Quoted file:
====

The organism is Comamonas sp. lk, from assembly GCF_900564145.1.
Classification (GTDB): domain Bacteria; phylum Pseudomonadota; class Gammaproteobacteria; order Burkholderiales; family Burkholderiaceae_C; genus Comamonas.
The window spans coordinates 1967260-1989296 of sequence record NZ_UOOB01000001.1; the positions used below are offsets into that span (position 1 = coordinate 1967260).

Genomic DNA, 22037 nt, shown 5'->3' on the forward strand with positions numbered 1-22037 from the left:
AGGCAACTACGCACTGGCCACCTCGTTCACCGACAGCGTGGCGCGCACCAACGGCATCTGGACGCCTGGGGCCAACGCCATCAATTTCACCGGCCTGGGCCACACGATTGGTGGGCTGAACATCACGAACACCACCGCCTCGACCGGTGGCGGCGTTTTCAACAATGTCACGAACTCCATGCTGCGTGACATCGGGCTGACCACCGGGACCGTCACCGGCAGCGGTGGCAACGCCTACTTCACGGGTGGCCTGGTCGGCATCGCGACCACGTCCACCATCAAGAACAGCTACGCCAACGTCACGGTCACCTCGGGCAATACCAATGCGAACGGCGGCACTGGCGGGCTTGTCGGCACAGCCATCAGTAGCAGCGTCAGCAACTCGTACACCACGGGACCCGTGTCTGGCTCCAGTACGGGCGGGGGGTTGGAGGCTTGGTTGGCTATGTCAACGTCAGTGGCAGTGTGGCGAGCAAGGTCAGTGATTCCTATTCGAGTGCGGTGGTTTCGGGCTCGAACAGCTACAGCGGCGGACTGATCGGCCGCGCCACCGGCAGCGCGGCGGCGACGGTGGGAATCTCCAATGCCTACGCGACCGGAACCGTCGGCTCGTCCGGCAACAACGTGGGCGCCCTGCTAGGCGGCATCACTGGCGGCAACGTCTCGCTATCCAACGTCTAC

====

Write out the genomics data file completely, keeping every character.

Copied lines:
The organism is Comamonas sp. lk, from assembly GCF_900564145.1.
Classification (GTDB): domain Bacteria; phylum Pseudomonadota; class Gammaproteobacteria; order Burkholderiales; family Burkholderiaceae_C; genus Comamonas.
The window spans coordinates 1967260-1989296 of sequence record NZ_UOOB01000001.1; the positions used below are offsets into that span (position 1 = coordinate 1967260).

Genomic DNA, 22037 nt, shown 5'->3' on the forward strand with positions numbered 1-22037 from the left:
AGGCAACTACGCACTGGCCACCTCGTTCACCGACAGCGTGGCGCGCACCAACGGCATCTGGACGCCTGGGGCCAACGCCATCAATTTCACCGGCCTGGGCCACACGATTGGTGGGCTGAACATCACGAACACCACCGCCTCGACCGGTGGCGGCGTTTTCAACAATGTCACGAACTCCATGCTGCGTGACATCGGGCTGACCACCGGGACCGTCACCGGCAGCGGTGGCAACGCCTACTTCACGGGTGGCCTGGTCGGCATCGCGACCACGTCCACCATCAAGAACAGCTACGCCAACGTCACGGTCACCTCGGGCAATACCAATGCGAACGGCGGCACTGGCGGGCTTGTCGGCACAGCCATCAGTAGCAGCGTCAGCAACTCGTACACCACGGGACCCGTGTCTGGCTCCAGTACGGGCGGGGGGTTGGAGGCTTGGTTGGCTATGTCAACGTCAGTGGCAGTGTGGCGAGCAAGGTCAGTGATTCCTATTCGAGTGCGGTGGTTTCGGGCTCGAACAGCTACAGCGGCGGACTGATCGGCCGCGCCACCGGCAGCGCGGCGGCGACGGTGGGAATCTCCAATGCCTACGCGACCGGAACCGTCGGCTCGTCCGGCAACAACGTGGGCGCCCTGCTAGGCGGCATCACTGGCGGCAACGTCTCGCTATCCAACGTCTAC